Second or First Strike Cooperation
The light blue footprint reflects the limitations of the UK's Trident II D5 SLBM coverage, from the Atlantic Ocean launch basin. Half of Russia, most of China, and all of North Korea are not in the (likely 8,000-12,000 km) UK Trident range. This means the UK very much needs to launch in cooperation with the US, assuming US assumed global coverage (especially from the Pacific Ocean).
If France's newish M51 SLBMs (at 8,000-10,000 km) have a 2,000 km shorter range - then that restricts France's deterrent reach even more. But then again France's deterrent is mainly to make Russia's losses unacceptable. (Map-Diagram courtesy FAS, UK Defence Review via BBC, 2016).
UK Trident Vote
On Monday night, July 18, 2016, a majority of UK Members of Parliament (in the House of Commons) voted to replace the 4 Vanguard class (Trident firing) SSBNs with the 4 new (Trident firing) Successor class SSBNs. 472 (including 322 Conservative) voted to replace versus 117. This represents more than 80% in favour - a sound mandate to replace Trident.
While it was not a surprise that most MPs voted for the replacement - because most MPs in the Commons are of the ruling Conservative Party - it was a surprise that a majority of Labour Party MPs voted for the replacement. 140 of Labour's 230 MPs voted for replacement (a total of 47 Labour members voted against replacement, while others abstained).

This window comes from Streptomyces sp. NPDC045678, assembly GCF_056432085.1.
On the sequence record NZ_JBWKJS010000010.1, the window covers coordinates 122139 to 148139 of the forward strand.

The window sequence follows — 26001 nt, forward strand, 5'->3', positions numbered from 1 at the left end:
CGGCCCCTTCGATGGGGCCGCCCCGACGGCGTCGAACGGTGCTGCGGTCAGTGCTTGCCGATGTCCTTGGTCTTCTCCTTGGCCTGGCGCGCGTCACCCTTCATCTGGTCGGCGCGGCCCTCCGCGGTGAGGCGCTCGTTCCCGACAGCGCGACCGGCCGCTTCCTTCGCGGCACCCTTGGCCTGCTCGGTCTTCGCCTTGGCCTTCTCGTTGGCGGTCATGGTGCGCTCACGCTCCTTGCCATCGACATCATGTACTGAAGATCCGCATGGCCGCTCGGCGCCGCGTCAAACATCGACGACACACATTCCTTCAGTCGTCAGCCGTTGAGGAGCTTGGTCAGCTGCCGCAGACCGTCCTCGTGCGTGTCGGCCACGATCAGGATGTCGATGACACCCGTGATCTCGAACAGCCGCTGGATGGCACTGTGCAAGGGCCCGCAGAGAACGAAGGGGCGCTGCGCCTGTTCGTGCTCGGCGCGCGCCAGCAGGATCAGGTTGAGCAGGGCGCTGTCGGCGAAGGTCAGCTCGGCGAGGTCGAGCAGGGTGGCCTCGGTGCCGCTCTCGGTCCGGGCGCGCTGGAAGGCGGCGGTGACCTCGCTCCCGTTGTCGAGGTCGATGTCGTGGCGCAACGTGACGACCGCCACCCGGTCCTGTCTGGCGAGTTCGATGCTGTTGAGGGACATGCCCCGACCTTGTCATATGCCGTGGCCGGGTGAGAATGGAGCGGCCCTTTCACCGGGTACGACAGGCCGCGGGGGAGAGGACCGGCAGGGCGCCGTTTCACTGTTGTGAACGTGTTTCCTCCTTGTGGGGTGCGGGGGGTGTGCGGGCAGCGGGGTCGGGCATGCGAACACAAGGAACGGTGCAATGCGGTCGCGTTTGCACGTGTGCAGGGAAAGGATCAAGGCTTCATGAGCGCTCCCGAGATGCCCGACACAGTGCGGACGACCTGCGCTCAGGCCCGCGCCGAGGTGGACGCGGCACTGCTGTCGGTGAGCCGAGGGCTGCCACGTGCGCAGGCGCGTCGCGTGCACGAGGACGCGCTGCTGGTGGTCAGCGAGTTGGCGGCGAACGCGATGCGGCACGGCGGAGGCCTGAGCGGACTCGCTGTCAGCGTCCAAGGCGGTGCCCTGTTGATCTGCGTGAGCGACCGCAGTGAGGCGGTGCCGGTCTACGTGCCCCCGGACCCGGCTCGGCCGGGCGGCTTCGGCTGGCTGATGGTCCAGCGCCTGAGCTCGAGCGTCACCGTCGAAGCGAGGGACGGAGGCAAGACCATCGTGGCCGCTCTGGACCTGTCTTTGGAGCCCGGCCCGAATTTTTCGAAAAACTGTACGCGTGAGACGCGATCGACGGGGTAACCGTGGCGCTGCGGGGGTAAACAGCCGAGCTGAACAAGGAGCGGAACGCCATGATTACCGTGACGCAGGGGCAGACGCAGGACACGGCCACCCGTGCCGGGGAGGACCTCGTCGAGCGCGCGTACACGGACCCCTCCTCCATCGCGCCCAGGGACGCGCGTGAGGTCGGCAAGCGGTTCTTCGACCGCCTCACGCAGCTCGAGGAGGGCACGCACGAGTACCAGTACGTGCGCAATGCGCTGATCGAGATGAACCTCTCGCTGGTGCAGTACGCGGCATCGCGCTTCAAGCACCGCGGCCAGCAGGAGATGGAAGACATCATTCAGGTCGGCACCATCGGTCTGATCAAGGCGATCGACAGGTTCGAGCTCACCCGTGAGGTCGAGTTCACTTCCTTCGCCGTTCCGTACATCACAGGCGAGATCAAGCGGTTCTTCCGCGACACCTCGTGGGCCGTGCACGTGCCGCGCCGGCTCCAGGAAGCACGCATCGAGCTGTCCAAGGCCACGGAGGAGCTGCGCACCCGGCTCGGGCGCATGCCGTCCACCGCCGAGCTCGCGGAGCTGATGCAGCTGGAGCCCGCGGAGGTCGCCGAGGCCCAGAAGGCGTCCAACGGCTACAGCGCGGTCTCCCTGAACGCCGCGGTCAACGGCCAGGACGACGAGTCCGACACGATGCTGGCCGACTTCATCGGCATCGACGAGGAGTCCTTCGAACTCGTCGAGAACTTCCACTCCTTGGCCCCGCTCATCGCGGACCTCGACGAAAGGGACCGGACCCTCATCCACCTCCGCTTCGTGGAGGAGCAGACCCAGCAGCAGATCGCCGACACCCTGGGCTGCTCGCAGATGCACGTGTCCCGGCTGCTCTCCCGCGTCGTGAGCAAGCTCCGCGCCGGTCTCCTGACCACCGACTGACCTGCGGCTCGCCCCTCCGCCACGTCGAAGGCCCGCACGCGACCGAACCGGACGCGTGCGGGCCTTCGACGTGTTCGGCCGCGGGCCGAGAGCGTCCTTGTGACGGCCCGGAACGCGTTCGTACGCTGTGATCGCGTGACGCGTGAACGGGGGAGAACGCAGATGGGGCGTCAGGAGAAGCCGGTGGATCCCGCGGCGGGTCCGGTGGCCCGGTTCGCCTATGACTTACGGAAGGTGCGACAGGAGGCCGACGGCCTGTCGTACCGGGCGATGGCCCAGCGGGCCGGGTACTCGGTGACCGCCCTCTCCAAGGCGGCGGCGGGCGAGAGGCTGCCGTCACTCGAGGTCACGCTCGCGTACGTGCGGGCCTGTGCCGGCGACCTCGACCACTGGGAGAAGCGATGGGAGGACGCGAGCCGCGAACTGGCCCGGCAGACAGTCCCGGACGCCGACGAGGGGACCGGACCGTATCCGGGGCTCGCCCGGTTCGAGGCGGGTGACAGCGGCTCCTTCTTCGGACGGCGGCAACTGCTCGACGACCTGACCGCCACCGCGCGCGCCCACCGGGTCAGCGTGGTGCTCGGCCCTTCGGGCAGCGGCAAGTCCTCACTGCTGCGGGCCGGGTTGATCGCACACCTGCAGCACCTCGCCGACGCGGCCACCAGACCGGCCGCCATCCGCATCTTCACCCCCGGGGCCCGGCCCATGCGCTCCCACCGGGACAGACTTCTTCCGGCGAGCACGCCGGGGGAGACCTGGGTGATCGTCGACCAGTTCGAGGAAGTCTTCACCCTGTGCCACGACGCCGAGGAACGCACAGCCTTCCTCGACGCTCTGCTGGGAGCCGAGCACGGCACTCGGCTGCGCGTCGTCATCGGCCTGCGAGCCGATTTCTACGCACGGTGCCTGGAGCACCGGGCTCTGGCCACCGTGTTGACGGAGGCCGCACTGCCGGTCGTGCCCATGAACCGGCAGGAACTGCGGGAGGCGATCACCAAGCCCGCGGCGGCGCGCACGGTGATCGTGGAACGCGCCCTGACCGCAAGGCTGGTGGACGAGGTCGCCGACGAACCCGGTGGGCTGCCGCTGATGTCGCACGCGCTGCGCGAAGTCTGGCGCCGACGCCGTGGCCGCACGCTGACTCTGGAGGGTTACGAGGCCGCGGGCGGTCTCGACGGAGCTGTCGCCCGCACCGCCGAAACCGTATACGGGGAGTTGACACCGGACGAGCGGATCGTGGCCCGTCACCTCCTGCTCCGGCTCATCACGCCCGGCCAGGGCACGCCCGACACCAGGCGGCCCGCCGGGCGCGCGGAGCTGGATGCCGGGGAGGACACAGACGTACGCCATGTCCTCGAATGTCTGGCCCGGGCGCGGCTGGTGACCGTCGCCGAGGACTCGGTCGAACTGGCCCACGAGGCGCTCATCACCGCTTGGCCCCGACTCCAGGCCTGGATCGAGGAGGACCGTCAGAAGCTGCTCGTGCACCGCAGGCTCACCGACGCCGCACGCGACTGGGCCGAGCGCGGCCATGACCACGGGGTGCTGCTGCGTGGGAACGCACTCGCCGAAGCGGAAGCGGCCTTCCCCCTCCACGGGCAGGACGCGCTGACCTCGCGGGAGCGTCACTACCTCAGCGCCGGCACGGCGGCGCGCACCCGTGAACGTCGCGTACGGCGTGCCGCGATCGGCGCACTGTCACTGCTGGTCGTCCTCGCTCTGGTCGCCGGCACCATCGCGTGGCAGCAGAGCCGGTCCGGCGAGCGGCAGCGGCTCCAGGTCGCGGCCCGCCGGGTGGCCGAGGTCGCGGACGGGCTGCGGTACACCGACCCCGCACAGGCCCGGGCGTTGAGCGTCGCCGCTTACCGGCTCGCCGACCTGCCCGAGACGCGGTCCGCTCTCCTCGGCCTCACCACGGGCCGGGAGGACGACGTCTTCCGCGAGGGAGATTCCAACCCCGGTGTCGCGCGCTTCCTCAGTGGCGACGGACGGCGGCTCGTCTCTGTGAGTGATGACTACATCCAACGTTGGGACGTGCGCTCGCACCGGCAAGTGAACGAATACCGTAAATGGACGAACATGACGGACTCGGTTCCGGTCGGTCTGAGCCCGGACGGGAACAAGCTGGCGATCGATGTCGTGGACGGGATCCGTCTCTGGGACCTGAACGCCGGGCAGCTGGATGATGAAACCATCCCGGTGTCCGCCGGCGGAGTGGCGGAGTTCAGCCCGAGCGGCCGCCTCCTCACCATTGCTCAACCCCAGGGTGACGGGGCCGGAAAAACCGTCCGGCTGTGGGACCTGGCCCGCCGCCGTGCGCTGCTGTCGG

This Labour Party result represents a divisive thrashing of the Labour Party Leader's authority. Labour Party Leader Jeremy Corbyn is a very leftwing pacifist, so having most of his party in the Commons vote for a replacement of the SSBN's (the UK's only active nuclear weapons launch platform) is a bitter development for him. Corbyn's removal as Labour Leader is probably imminent.
Successor Class Basing and Cost Problems Remain
Problems of uncertain basing (ejection from Faslane submarine base in Scotland) and guaranteed rapidly escalating costs of the Trident replacement fleet remain. This is evinced by all but one of the MPs from Scotland voting against replacement.
A side note is that UK commentators seem to harbour a sexist surprise that the new female Prime Minister, Theresa May, says she would be willing to press the nuclear button without hesitation in a nuclear exchange. The effectiveness of a nuclear deterrent relies on assurance to an enemy that they would be destroyed in a SSBN/SLBM first or second strike situation.
Successor is probably a temporary name with a name more historical and British likely to replace it in years to come. The up front build cost of the 4 Successor class is currently estimated at UK £31 Billions total. This represents an injection of money into needy UK regional areas - a financial argument on top of national defence arguments for the Successors.
Russia Unhappy at Trident Vote but Happy With Turkey
Russia, under Putin, would not be happy. Russia would have preferred that its long moral/propaganda (and perhaps financial) campaign that the UK undergo a process of unilateral nuclear disarmament has been frustrated once again. A disarmed UK would weaken NATO - a weakened NATO may be less threatening. A weaker NATO would permit lower Russian defence spending.
Nevertheless, this week has not been all bad news for Russia. With the near coup in Turkey, the important Turkish component of NATO is in temporary factional disarray. The Russians and US would be busy researching Turkey's latest troubles, separately.
See the Submarine Matters articles on UK-Trident Replacement and Brexit.